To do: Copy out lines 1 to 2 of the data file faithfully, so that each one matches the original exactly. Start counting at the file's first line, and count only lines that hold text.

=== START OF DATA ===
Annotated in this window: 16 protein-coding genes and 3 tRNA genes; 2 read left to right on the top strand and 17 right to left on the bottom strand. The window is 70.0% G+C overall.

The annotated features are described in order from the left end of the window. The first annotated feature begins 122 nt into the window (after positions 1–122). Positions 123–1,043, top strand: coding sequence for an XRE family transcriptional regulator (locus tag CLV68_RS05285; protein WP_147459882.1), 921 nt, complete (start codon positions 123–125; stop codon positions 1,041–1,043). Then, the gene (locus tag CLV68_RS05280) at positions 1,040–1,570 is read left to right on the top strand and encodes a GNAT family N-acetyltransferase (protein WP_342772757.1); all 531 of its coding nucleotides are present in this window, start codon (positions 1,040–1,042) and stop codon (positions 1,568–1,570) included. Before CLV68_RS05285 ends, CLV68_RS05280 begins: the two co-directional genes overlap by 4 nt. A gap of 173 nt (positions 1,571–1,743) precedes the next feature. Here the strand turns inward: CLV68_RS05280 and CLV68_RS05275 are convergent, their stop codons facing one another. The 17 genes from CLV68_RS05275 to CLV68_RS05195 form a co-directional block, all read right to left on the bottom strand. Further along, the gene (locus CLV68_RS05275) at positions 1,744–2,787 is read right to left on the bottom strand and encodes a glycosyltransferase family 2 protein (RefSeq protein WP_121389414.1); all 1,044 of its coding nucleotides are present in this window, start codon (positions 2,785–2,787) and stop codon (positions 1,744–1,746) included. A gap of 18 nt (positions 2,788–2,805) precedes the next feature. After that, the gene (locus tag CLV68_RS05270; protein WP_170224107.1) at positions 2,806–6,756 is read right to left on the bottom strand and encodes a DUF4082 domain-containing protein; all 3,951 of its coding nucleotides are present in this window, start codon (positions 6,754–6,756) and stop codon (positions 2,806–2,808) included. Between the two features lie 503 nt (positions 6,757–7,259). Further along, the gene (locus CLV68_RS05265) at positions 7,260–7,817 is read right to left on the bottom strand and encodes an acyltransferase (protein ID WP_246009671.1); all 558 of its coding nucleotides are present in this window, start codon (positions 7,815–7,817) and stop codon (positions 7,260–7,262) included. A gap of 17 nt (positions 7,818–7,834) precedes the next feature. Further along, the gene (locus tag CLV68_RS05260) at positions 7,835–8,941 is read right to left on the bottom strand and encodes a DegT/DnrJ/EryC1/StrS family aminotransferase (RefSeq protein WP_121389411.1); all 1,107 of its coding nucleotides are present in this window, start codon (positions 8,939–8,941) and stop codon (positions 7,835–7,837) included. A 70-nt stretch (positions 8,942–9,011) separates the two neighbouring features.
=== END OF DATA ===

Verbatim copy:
Annotated in this window: 16 protein-coding genes and 3 tRNA genes; 2 read left to right on the top strand and 17 right to left on the bottom strand. The window is 70.0% G+C overall.

The annotated features are described in order from the left end of the window. The first annotated feature begins 122 nt into the window (after positions 1–122). Positions 123–1,043, top strand: coding sequence for an XRE family transcriptional regulator (locus tag CLV68_RS05285; protein WP_147459882.1), 921 nt, complete (start codon positions 123–125; stop codon positions 1,041–1,043). Then, the gene (locus tag CLV68_RS05280) at positions 1,040–1,570 is read left to right on the top strand and encodes a GNAT family N-acetyltransferase (protein WP_342772757.1); all 531 of its coding nucleotides are present in this window, start codon (positions 1,040–1,042) and stop codon (positions 1,568–1,570) included. Before CLV68_RS05285 ends, CLV68_RS05280 begins: the two co-directional genes overlap by 4 nt. A gap of 173 nt (positions 1,571–1,743) precedes the next feature. Here the strand turns inward: CLV68_RS05280 and CLV68_RS05275 are convergent, their stop codons facing one another. The 17 genes from CLV68_RS05275 to CLV68_RS05195 form a co-directional block, all read right to left on the bottom strand. Further along, the gene (locus CLV68_RS05275) at positions 1,744–2,787 is read right to left on the bottom strand and encodes a glycosyltransferase family 2 protein (RefSeq protein WP_121389414.1); all 1,044 of its coding nucleotides are present in this window, start codon (positions 2,785–2,787) and stop codon (positions 1,744–1,746) included. A gap of 18 nt (positions 2,788–2,805) precedes the next feature. After that, the gene (locus tag CLV68_RS05270; protein WP_170224107.1) at positions 2,806–6,756 is read right to left on the bottom strand and encodes a DUF4082 domain-containing protein; all 3,951 of its coding nucleotides are present in this window, start codon (positions 6,754–6,756) and stop codon (positions 2,806–2,808) included. Between the two features lie 503 nt (positions 6,757–7,259). Further along, the gene (locus CLV68_RS05265) at positions 7,260–7,817 is read right to left on the bottom strand and encodes an acyltransferase (protein ID WP_246009671.1); all 558 of its coding nucleotides are present in this window, start codon (positions 7,815–7,817) and stop codon (positions 7,260–7,262) included. A gap of 17 nt (positions 7,818–7,834) precedes the next feature. Further along, the gene (locus tag CLV68_RS05260) at positions 7,835–8,941 is read right to left on the bottom strand and encodes a DegT/DnrJ/EryC1/StrS family aminotransferase (RefSeq protein WP_121389411.1); all 1,107 of its coding nucleotides are present in this window, start codon (positions 8,939–8,941) and stop codon (positions 7,835–7,837) included. A 70-nt stretch (positions 8,942–9,011) separates the two neighbouring features.